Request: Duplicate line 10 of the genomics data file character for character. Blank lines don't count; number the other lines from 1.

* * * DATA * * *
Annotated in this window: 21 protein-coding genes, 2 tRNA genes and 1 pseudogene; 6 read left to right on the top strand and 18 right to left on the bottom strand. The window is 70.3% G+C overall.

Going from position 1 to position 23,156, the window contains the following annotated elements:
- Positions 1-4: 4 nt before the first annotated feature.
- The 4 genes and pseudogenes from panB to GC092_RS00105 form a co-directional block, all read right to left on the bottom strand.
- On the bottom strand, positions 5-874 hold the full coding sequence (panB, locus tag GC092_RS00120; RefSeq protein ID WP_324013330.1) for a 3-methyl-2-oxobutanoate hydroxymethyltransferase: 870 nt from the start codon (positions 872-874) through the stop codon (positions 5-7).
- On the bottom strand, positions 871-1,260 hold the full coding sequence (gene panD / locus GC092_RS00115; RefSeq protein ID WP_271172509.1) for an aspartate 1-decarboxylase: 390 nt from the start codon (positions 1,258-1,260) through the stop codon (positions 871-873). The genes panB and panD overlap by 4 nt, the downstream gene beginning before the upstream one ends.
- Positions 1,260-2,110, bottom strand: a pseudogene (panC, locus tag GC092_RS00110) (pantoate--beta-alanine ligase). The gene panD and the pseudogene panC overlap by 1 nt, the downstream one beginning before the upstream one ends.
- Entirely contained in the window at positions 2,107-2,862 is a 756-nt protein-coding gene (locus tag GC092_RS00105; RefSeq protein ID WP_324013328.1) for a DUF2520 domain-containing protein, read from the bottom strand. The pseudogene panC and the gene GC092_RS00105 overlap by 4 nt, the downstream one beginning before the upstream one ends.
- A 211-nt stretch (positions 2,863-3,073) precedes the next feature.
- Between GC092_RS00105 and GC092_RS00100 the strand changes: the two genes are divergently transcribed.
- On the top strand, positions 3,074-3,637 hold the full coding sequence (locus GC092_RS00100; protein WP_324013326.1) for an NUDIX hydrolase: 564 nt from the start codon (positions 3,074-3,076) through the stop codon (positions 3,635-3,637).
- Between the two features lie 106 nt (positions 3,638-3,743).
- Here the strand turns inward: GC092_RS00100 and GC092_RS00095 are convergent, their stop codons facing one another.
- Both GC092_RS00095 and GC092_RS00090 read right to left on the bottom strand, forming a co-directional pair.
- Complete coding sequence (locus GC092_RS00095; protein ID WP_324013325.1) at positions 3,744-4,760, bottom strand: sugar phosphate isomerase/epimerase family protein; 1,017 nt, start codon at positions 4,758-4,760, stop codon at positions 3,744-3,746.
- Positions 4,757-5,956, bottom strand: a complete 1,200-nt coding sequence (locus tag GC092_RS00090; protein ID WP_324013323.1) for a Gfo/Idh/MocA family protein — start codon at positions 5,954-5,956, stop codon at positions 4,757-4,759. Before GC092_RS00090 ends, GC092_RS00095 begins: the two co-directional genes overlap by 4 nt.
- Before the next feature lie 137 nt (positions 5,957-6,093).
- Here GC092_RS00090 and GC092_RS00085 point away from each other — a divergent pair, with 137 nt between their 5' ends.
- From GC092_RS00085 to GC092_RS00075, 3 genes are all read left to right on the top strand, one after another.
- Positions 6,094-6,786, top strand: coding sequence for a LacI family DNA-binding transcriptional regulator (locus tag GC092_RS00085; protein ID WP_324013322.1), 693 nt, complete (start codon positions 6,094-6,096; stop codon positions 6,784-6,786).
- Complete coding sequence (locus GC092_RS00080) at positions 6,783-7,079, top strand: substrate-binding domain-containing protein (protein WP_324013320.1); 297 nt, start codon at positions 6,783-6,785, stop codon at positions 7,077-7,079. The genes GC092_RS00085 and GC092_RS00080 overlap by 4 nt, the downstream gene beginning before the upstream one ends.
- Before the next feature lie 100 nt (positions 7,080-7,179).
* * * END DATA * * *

- Between GC092_RS00105 and GC092_RS00100 the strand changes: the two genes are divergently transcribed.